Beyond mere survival, the other challenge that the young Jewish state faced was feeding and housing the hundreds of thousands of Jews who were flocking to its borders. At times, financial collapse seemed imminent. Food was rationed and black markets developed. Israel had virtually no heavy machinery for building the infrastructure that it desperately needed. Until Germany paid Holocaust reparations, the young state’s financial condition was perilous.

Today, that worry also feels like a relic from another time. Israel is not only a significant military power (and in the region, a superpower) but also a formidable economic machine. A worldwide center for technology that has more companies listed on the Nasdaq than any country other than the U.S., Israel’s economy barely hiccupped in 2008. The shekel, its currency, is strong. Like other countries, Israel has a worrisome income gap between rich and poor, but fears of an economic collapse have vanished.

Israel has become an important cultural center, vastly disproportionately for a country whose population approximates that of New York City. When the five finalists for the Man Booker literary prize were announced last year, two were Israelis who write in Hebrew: David Grossman and Amos Oz. Grossman won. Ever since S.Y. Agnon received the Nobel Prize for literature in 1966, the Israeli literary scene has been punching far above its weight.

When the state was founded, Ben-Gurion sought to block television altogether; he thought it would have a deleterious impact on Israeli education and culture. He failed in that attempt, but for decades, Israel had but one television channel. Today, Americans and Europeans alike wait hungrily for new episodes of Israeli shows like “Fauda,” while others (like “Homeland” and “The A Word”) have been remade into American and British series.

On the occasion of Independence Day, Israelis are fully conscious — and deeply proud — of the fact that their country has exceeded the ambitions of the men and women who founded it seven decades ago.

Yet some of the initial worries and troubles of those early years persist. Militarily, the looming enemy is not the Palestinians (with whom peace remains utterly elusive), but Iran. The Israeli military is bracing for a possible Iranian missile or drone attack. International support for Israel remains a concern: In 1948, many American Jews were deeply conflicted about the creation of a Jewish state. Solidarity eventually grew — but today the relationship has become increasingly fraught.

And Israelis got a stark reminder this week that some of the social ills that have long plagued the country persist. Several days ago, Haaretz, Israel’s “paper of record,” asked its writers which Israeli song they most despise. When one replied that he hates the national anthem, a furious Twitter discussion ensued. At one point, a woman annoyed at having her focus on security dismissed by the Haaretz editors, tweeted, “It’s thanks to my ideology that you live like a king in this country and can write and distribute your absurd newspaper with no impediments.” Amos Schocken, Haaretz’s editor and the son of its previous editor, retorted (in a tweet he subsequently deleted): “You insolent woman. My family was leading Zionism when you were still climbing on trees. Haaretz has been in the Schocken family for 83 years; we did fine without your ideology and will continue to.”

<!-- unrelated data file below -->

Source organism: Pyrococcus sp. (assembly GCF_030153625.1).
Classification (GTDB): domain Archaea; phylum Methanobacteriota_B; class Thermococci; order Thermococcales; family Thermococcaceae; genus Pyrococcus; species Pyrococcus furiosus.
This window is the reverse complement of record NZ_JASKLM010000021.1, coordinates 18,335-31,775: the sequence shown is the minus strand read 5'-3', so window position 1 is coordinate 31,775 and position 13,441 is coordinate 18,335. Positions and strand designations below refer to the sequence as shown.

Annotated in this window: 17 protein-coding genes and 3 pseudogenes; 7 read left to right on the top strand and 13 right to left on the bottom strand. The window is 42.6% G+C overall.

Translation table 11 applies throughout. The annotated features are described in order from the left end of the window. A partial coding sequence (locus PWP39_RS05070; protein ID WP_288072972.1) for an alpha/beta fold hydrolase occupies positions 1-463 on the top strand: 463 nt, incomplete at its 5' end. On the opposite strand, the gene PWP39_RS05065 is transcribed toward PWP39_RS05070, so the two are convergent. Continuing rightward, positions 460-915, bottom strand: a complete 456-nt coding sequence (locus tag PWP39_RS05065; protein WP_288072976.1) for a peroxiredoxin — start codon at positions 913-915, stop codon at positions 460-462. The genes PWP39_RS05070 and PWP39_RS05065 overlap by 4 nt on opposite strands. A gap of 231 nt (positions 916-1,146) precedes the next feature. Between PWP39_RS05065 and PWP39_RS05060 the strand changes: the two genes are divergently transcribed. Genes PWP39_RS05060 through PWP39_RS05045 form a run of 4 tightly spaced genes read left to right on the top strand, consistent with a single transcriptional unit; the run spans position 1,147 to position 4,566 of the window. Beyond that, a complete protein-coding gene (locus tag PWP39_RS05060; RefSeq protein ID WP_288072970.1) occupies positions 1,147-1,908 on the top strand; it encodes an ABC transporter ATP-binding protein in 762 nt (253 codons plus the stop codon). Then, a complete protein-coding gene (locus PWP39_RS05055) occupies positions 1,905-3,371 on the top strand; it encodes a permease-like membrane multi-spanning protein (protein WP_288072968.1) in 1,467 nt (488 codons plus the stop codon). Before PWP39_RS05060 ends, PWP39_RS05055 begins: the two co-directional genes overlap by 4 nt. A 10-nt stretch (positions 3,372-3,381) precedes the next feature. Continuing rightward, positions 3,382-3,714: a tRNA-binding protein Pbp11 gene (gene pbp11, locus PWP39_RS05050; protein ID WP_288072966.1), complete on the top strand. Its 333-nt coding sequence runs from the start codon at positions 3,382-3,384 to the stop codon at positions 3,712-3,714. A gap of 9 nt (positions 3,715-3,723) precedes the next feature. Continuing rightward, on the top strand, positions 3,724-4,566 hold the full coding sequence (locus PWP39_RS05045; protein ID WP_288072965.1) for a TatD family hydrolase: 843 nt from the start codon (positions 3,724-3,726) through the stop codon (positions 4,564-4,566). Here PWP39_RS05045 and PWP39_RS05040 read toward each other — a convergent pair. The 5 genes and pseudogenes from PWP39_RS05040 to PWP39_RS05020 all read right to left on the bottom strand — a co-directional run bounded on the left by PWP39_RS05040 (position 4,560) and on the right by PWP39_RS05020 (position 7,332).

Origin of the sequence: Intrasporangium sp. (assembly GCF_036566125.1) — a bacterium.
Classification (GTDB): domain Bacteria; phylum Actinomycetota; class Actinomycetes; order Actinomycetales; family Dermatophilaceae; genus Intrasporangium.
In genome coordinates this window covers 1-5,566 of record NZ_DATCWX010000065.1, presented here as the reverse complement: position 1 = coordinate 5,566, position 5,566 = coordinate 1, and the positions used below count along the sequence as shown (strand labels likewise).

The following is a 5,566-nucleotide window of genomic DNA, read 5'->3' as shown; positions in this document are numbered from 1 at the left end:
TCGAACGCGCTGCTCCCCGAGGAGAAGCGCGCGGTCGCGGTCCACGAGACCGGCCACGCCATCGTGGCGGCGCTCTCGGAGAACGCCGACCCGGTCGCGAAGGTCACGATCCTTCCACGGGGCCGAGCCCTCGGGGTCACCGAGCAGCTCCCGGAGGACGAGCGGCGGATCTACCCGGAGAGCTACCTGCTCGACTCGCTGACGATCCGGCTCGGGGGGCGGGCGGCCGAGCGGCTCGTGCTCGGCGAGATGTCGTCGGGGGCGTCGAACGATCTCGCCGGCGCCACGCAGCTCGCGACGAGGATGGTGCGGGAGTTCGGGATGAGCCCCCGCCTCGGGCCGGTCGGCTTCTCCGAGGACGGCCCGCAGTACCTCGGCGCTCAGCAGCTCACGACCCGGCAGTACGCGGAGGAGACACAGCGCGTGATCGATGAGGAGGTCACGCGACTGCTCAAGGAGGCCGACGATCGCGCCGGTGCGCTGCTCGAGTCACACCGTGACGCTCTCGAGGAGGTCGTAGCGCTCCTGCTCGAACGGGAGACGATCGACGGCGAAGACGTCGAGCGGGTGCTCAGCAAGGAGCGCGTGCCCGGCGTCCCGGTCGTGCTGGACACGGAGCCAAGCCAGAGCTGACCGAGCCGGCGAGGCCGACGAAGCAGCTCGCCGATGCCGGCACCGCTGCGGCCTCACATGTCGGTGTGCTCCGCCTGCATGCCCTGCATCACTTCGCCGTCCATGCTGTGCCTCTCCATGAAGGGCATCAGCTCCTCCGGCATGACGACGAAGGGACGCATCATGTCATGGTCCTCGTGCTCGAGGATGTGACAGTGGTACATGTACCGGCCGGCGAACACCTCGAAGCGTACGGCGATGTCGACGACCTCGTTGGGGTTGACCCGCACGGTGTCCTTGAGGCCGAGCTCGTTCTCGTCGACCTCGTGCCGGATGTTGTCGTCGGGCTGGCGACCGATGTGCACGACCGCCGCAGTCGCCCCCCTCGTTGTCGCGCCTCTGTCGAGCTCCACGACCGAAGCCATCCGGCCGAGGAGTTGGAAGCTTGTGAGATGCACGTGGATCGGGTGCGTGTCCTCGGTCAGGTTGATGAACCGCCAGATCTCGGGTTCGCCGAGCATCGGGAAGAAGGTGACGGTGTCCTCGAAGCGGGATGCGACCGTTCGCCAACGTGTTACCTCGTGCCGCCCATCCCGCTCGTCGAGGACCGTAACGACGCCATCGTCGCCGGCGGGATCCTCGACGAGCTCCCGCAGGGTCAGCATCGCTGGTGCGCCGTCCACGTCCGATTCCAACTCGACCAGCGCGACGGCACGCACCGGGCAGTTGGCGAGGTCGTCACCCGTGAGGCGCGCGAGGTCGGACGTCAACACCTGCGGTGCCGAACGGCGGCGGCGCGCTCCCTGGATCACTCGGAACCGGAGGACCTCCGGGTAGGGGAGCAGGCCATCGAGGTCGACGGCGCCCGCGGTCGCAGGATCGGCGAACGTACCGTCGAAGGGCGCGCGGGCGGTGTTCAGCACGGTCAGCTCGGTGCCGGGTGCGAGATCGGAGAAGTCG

Seventy years after its founding, Israel’s once-ruling Labor party has virtually no political influence. There are many reasons for that, but its reputation as an elitist, out-of-touch clan of European intellectuals is prime among them. Neither the Haaretz crowd nor the Israeli non-European majority is likely to alter its views of the other. Despite the many questions surrounding the Jewish state as it enters its eighth decade, what seems almost certain is that it will be not Ben-Gurion’s founding Labor party but the once marginal and now powerful political right that will rule this still young and fascinating nation for the foreseeable future.

Bloomberg News.

Daniel Gordis is senior vice president and Koret distinguished fellow at Shalem College in Jerusalem. Author of 11 books, his latest is Israel: A Concise History of a Nation Reborn.

Chemical weapons team kept from reaching alleged Syria attack site

Middle East, Politics, Power, SYRIA

AFP and AP

© Hasan Mohamed, AFP | A child runs along a street in front of clouds of smoke billowing following a reported air strike on Douma, the main town of Syria’s rebel enclave of Eastern Ghouta on March 20, 2018.

Text by FRANCE 24 

Latest update : 2018-04-16

Independent investigators were prevented by Syrian and Russian authorities Monday from reaching the scene of an alleged chemical attack near the Syrian capital, an official said.

The incident comes days after the USFrance and Britain bombarded sites they said were linked to Syria’s chemical weapons program.

The lack of access to the town of Douma by inspectors from the watchdog group, the Organisation for the Prohibition of Chemical Weapons, has left questions about the April 7 attack unanswered.

OPCW Director-General Ahmet Uzumcu said Syrian and Russian officials cited “pending security issues” in keeping its inspectors from reaching Douma.

“The team has not yet deployed to Douma,” two days after arriving in Syria, Uzumcu told an executive council of the OPCW in The Hague.

Syrian authorities were offering 22 people to interview as witnesses instead, he said, adding that he hoped “all necessary arrangements will be made … to allow the team to deploy to Douma as soon as possible”.

Heather Nauert

✔@statedeptspox

Chemical weapons were used on Syrian men, women, and children in . Reports that  weapons inspectors require special @UN passes are completely false.  and  need to stop the disinformation and allow unfettered access to the attack sites.